Dietary supplementation of vitamin D prevents the development of western diet-induced metabolic, hepatic and cardiovascular abnormalities in rats.
United European Gastroenterol J. 2018 Aug ;6(7):1056-1064. Epub 2018 May 17. PMID: 30228894
Background: The western diet high in fat and fructose may cause metabolic disorders and cardiovascular diseases.
Objective: To evaluate whether long-term daily vitamin Dsupplementation prevents hepatic steatosis and cardiovascular abnormalities and restores insulin sensitivity caused by fat diet in rats without vitamin D deficiency.
Methods: Three groups of rats were fed for 6 months with standard diet (SD), western diet (WD) or WD containing 23 IU/day/rat vitamin D, respectively. Tail-cuff systolic blood pressure (SBP)measurements in conscious rats and transthoracic echocardiography were performed in basal condition, and after 3 and 6 months of diet. Hepatic steatosis and myocardial fibrosis were assessed in liver and cardiac tissues using standard methods. Serum insulin and 25(OH)D3 concentrations were determined using rat-specific ELISA kits. Insulin resistance was determined according to the homeostasis model assessment of insulin resistance (HOMA-IR) method.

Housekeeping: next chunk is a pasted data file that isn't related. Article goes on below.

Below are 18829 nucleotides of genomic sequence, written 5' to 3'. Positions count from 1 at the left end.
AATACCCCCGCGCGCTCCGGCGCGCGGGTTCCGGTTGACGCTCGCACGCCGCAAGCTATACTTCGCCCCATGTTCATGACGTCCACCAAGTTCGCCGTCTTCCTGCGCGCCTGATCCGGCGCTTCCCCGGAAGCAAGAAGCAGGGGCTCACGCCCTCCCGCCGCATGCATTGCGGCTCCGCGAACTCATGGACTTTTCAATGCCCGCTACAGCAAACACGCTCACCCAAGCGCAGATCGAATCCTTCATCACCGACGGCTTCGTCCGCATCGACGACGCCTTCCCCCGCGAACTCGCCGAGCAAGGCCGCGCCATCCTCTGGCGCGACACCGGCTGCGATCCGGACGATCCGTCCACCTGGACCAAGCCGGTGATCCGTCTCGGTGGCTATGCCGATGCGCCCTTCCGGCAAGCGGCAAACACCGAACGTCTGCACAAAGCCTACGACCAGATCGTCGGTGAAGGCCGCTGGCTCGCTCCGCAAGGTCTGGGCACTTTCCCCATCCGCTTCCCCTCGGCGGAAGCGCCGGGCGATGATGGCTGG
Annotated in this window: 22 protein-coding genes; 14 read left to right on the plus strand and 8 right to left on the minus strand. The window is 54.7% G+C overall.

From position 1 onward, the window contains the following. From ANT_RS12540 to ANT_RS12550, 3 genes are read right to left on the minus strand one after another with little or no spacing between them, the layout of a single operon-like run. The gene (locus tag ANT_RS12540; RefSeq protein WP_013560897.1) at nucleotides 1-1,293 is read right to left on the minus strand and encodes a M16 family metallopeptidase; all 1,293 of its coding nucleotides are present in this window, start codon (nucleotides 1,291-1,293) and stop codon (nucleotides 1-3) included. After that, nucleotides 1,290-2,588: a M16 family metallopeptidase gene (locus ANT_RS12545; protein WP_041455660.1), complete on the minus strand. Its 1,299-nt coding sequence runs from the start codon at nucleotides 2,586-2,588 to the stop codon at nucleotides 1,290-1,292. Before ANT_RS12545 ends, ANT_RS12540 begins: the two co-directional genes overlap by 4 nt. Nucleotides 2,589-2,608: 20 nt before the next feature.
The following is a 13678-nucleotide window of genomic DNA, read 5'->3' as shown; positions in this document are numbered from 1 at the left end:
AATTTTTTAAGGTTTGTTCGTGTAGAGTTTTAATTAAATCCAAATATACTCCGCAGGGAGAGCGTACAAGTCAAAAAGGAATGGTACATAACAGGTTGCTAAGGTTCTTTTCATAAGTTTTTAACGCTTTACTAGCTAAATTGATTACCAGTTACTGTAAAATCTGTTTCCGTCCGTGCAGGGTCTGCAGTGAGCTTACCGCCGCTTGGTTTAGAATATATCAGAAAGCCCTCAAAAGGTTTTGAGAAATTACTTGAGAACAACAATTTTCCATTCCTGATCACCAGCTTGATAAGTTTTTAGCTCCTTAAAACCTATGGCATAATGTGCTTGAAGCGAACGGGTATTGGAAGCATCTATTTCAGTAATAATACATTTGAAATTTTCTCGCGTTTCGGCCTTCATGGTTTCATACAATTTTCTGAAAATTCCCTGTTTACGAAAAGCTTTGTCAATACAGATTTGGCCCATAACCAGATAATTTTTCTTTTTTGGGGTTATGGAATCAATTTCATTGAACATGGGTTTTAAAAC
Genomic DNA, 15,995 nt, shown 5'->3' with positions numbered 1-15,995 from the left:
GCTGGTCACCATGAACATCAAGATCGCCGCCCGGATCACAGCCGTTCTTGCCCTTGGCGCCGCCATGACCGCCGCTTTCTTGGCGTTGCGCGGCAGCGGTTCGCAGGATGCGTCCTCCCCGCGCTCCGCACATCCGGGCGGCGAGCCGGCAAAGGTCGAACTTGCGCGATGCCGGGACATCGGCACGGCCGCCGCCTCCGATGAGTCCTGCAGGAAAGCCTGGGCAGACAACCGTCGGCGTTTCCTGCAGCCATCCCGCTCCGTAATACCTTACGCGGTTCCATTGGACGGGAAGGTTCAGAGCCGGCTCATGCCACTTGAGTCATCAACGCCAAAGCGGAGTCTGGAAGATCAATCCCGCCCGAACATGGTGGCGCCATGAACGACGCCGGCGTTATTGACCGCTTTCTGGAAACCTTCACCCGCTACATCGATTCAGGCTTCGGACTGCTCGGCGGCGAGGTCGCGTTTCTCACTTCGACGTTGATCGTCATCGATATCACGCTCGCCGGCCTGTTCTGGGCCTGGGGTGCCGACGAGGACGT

Results: Sixty-one per cent of hepatocytes in WD rats had steatotic vacuoles compared with just 27% in rats on a WD plus vitamin D( < 0.05).HOMA-IR was reduced in rats with vitamin D supplementation compared with WD alone (19.4 ± 5.2 vs 41.9 ± 8.9, < 0.05). Rat blood pressure and left ventricular mass were both reduced by vitamin Dsupplementation.
Conclusion: In animal models of liver and cardiovascular metabolic damage, the supplementation of vitamin Dshows liver and cardio-protective effects.